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Mar 08

Reading Music

I’m often astonished at people who put so much emphasis on reading music.  It is of course very important, especially at an academic level, but it’s not THE most important part of music-making by any means.

I would place it about as important and pointless as being able to read in a foreign language before you can understand what any of that language means. And here’s why.

My wife teaches English at a prominent bi-lingual school here in our home town.  She deals with children who are learning English as a second language and they all do a very impressive job of it.

Recently we were up at a school concert and a Spanish boy I have seen before was chatting away in English to another boy.  He turned to leave and headed straight towards a toddler playing on the floor.  The toddlers parent had seen it about to happen and averted any major damage. It turns out this boy has quite severe difficulties with his vision and has a very restricted view of the world as we unaffected people see it.

So how does he match the other children in his class’ level of English when he clearly can’t see the exercises in the same way as the others. He can’t read a book with the same ease afforded us with no sight issues. They make provisions for him to help him, but he manages the work in his own way and doesn’t lag behind in any significant way.

Steinway

 

Now here’s the thing.  This guy also plays the piano, and he plays quite well. There is a completely different set of rules about learning a second language to playing the piano, obviously, but there are also crossovers.

You need to be able to remember not only vocabulary, but also the grammar, how its used, when to use it in the same way you would need to memorise a tune, its phrasing and dynamics.

Most of us will deny the existence of a fantastic memory, but all of us do have  more physical RAM than any computer.  The problem lies in the processing speed to get that power organised and usable. Brain to hand coordination is the key and we can develop that by trying to pick out a tune, and we don’t need to be able to see to do that in the same way we don’t need to see to learn a second language.

In this sense music is the perfect vehicle for exercising your brain.  Most modern non-“classical” music – a phrase I despise, but feel obliged to use as common vernacular dictates – is normally nicely arranged into 2, 4 or 8 bar phrases. It has an equally simple and constant beat and uses limited sequencing of chords.  This makes the patterns often repetitive and therefore easy to grasp and remember.

We have all seen children picking “Jingle Bells” off the keyboard, using their ears to tell them when to pick a higher note or a lower one.  This is playing by ear and we can all do it in some small way with little or no training.  When you start making small steps in finding melodies its natural to want to put the other hand into play and find an accompaniment that suits. It then becomes a challenge that many people are happy to take on.

Probably the most famous blind pianists in popular culture would be Stevie Wonder and Ray Charles.  There are many, many more equally good ones but for brevity those two are household names that have made a living playing the piano, and  neither can read from a page – they have had to rely on instinct and their ears. The pianists pianist,  Art Tatum was partially sighted and is rightly revered for his prowess on the piano but he started life picking out hymns on his mothers piano aged 3.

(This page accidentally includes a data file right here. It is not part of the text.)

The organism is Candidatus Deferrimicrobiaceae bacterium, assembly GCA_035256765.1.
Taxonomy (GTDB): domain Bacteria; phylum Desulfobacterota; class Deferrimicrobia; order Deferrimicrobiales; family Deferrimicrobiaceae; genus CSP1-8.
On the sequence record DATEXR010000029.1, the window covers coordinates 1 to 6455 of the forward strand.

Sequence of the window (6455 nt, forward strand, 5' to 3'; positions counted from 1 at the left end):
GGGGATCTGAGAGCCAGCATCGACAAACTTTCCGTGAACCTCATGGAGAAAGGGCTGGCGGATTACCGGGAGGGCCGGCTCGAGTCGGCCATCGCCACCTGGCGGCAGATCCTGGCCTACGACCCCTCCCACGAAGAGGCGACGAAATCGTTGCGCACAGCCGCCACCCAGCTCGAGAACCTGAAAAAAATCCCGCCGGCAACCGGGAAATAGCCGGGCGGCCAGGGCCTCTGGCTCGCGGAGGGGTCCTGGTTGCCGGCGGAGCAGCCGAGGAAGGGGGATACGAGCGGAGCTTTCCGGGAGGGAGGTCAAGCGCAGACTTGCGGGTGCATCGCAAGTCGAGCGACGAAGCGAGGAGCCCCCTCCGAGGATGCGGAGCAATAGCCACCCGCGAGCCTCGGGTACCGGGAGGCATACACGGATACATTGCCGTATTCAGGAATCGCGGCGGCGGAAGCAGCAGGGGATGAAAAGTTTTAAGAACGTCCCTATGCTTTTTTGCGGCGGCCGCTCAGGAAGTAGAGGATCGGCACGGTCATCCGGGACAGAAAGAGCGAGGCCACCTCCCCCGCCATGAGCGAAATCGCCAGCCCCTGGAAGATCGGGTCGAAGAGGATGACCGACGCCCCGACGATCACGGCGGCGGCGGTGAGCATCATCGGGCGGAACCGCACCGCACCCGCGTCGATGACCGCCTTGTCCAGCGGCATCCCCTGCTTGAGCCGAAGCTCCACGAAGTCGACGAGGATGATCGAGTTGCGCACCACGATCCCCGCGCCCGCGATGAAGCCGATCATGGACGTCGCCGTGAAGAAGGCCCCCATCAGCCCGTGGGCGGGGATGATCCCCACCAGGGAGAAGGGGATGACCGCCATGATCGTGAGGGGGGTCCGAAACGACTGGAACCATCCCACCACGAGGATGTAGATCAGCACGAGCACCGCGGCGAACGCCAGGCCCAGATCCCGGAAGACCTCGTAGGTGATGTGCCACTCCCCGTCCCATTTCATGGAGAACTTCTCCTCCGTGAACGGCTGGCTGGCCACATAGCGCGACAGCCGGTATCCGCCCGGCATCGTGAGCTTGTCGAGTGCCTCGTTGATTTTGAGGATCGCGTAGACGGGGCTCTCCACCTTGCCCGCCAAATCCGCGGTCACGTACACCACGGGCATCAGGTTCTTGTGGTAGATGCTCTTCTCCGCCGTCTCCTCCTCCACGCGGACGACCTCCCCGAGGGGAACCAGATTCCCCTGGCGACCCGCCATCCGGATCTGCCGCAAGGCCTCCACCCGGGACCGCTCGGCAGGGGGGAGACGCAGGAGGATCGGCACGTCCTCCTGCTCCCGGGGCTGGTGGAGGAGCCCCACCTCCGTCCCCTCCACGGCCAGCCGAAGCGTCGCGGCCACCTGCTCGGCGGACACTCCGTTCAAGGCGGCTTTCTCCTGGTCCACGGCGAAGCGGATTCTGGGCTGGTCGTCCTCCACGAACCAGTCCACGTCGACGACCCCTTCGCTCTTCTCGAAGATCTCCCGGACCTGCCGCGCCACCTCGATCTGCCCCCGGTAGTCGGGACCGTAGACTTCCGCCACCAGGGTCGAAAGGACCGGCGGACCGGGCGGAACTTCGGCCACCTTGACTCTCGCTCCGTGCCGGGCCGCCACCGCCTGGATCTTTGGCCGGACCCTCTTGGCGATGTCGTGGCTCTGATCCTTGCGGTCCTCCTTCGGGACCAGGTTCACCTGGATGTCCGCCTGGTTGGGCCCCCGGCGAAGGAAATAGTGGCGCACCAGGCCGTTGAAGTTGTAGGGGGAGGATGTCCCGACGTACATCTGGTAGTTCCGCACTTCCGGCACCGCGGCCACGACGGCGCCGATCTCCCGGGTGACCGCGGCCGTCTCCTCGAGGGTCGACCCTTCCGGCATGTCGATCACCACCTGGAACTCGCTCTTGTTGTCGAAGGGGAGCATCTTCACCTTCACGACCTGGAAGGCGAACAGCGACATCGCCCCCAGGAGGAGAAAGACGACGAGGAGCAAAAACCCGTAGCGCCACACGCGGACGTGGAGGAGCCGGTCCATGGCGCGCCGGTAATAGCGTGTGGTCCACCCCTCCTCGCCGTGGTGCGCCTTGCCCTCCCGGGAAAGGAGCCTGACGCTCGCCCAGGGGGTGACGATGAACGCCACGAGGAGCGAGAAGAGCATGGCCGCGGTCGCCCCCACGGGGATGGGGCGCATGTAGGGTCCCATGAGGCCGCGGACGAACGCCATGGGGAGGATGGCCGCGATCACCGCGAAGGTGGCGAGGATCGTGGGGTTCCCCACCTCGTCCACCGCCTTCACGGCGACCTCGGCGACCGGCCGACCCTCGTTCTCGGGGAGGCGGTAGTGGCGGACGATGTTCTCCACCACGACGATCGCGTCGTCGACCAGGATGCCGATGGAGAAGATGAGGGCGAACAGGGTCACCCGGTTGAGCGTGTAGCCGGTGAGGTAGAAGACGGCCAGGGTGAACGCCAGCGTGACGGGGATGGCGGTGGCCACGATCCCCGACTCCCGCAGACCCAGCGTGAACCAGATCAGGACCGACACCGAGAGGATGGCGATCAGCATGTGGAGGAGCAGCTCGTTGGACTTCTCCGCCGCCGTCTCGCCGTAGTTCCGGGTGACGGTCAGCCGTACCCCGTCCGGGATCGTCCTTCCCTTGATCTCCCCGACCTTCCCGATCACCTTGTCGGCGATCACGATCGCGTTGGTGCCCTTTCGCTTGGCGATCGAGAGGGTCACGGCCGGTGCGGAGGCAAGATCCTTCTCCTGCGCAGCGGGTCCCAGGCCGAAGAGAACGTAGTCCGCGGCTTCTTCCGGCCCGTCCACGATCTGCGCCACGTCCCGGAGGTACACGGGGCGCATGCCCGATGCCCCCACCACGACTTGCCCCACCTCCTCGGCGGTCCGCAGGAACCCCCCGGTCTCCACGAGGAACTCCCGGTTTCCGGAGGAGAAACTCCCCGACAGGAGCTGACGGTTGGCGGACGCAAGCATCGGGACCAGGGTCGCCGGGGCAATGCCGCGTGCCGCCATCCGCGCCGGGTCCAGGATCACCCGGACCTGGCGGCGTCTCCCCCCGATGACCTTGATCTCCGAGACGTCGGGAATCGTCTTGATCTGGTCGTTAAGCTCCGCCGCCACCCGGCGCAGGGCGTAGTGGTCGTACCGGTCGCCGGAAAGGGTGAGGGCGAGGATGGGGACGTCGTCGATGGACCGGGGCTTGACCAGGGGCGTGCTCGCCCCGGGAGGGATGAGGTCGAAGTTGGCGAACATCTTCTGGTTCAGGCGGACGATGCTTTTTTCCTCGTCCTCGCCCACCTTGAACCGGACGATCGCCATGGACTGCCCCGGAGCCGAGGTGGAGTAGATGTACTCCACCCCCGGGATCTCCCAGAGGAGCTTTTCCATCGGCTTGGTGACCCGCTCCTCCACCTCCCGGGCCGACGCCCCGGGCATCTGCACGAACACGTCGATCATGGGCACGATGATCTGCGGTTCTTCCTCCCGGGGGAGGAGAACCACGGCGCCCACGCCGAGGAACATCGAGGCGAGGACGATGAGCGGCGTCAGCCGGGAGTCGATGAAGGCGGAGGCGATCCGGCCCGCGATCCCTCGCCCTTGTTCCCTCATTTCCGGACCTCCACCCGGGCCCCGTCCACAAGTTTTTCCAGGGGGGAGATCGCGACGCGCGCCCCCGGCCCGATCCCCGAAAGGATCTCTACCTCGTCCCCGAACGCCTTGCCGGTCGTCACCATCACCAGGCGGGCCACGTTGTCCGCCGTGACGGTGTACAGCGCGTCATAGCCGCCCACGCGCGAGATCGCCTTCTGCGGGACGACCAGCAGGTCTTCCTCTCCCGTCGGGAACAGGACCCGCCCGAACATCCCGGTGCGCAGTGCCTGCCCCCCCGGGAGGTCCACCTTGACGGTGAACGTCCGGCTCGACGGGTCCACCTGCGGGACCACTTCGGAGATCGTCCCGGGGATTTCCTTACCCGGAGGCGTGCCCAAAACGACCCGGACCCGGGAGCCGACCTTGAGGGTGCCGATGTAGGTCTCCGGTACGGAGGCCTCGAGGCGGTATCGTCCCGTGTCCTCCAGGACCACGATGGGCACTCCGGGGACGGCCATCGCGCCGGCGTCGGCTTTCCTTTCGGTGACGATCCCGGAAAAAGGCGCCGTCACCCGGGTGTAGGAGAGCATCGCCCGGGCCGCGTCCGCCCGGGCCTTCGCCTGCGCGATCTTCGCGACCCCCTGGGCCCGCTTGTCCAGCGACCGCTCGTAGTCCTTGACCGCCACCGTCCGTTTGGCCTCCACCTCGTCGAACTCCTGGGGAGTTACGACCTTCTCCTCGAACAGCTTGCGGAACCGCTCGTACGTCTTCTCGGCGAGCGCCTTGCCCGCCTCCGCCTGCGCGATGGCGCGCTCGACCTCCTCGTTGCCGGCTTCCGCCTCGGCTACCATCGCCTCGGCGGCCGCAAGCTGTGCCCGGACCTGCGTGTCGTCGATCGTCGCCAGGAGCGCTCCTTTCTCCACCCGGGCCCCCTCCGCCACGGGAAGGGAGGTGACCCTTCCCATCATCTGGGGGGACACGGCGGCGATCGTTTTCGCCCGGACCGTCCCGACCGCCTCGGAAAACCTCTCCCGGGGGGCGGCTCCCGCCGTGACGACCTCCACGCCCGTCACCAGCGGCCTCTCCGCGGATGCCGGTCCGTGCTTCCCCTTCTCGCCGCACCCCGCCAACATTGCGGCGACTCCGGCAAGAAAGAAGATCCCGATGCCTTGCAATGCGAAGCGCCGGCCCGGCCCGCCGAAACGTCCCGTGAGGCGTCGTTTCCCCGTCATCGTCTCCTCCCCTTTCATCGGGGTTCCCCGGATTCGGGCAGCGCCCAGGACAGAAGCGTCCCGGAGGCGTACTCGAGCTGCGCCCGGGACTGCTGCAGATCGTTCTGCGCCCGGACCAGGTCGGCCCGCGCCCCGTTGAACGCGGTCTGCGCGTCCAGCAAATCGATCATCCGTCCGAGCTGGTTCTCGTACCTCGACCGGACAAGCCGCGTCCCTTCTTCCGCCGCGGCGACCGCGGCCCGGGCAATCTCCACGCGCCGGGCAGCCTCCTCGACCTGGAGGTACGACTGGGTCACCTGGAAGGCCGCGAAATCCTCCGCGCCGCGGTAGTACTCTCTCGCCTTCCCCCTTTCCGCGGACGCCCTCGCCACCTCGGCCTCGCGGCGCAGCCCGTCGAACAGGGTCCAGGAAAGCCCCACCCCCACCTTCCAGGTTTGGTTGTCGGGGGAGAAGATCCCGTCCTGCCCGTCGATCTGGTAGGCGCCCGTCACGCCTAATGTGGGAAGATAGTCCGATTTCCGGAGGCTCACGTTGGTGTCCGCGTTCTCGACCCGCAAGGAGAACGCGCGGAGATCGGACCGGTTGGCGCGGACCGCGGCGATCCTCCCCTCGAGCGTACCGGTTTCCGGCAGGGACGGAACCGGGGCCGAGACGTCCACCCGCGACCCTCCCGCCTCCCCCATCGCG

I believe that playing by ear FIRST is a great help when it comes to learning to read music because it means you are learning to identify the coded message written on a page that you already have the answer to.  People like that kind of challenge in the same way we might tackle a crossword puzzle and if you go into it with this mindset,  having a good ear AND being able to read music can be a powerful combination.

Unfortunately, I have met a number of people over the years who can ONLY read music and this makes for a very laboured performance, devoid of much real feeling for the music.  It makes the person inflexible and can cause difficulties when it comes to improvising anything. It removes the spontaneity and ability to change tack on a whim, particularly in a group situation.  The only good thing it brings is consistency but that’s only part of what’s required of a good musician.

Don’t be scared to buy an instrument thinking that you need conventional lessons to enjoy it.  Buy it to play for fun first, and if it piques your interest enough that you are curious about learning the written form of music and theory – then great.  Hopefully you don’t live in a dictatorship that forces you to be a proficient sight-reader.  You should always have fun with your instrument – instruments are made for pleasure and to give pleasure to other people – how you go about it is really irrelevant.

I’m planning an article soon to discuss some aural exercises I used to love to do as a boy.  I found them exhilarating and lots of fun and you are also learning while you play them.  Why not subscribe to my RSS feed or email list to catch this when it is published?

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